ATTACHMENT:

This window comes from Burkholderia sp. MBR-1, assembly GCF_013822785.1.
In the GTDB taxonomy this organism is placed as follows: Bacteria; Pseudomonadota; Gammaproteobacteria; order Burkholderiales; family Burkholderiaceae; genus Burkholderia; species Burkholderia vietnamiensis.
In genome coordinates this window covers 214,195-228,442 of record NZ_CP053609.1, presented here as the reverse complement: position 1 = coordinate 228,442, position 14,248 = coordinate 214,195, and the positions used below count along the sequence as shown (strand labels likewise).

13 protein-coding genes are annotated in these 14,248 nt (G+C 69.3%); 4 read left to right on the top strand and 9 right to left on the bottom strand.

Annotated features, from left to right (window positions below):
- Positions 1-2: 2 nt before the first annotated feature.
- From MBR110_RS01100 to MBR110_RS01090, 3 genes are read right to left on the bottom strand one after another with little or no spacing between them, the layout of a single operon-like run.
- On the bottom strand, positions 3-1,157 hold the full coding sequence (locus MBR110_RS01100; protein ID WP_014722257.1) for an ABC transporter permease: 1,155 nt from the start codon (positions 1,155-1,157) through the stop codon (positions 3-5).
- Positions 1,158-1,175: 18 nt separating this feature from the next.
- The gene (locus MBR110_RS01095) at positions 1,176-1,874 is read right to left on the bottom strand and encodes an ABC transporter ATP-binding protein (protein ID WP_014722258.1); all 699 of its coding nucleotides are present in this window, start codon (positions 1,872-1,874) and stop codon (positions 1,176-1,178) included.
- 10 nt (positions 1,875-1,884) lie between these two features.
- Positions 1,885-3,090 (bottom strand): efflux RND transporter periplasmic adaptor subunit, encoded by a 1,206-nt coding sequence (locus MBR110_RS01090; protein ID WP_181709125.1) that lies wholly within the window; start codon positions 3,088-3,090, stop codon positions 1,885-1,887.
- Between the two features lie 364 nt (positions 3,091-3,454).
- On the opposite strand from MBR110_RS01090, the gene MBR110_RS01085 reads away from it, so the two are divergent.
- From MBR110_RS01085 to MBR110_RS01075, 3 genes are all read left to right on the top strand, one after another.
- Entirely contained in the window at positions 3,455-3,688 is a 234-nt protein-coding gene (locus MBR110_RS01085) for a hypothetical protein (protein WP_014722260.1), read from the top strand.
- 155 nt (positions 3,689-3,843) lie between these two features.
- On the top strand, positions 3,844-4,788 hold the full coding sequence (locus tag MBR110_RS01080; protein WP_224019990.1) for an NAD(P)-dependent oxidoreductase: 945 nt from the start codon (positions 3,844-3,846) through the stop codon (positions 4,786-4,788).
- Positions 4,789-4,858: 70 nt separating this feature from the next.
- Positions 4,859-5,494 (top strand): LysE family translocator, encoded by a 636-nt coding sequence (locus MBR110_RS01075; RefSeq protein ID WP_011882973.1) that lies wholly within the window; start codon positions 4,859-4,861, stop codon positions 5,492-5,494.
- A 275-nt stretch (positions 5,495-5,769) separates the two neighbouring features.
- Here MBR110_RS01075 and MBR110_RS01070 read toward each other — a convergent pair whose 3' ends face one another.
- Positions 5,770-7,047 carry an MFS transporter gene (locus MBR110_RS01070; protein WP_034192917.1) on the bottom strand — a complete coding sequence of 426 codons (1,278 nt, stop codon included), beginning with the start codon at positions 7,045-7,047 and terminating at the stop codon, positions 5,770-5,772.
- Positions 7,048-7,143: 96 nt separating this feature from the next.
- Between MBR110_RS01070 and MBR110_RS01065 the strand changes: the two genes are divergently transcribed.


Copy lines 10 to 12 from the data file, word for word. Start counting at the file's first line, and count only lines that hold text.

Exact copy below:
- The gene (locus MBR110_RS01095) at positions 1,176-1,874 is read right to left on the bottom strand and encodes an ABC transporter ATP-binding protein (protein ID WP_014722258.1); all 699 of its coding nucleotides are present in this window, start codon (positions 1,872-1,874) and stop codon (positions 1,176-1,178) included.
- 10 nt (positions 1,875-1,884) lie between these two features.
- Positions 1,885-3,090 (bottom strand): efflux RND transporter periplasmic adaptor subunit, encoded by a 1,206-nt coding sequence (locus MBR110_RS01090; protein ID WP_181709125.1) that lies wholly within the window; start codon positions 3,088-3,090, stop codon positions 1,885-1,887.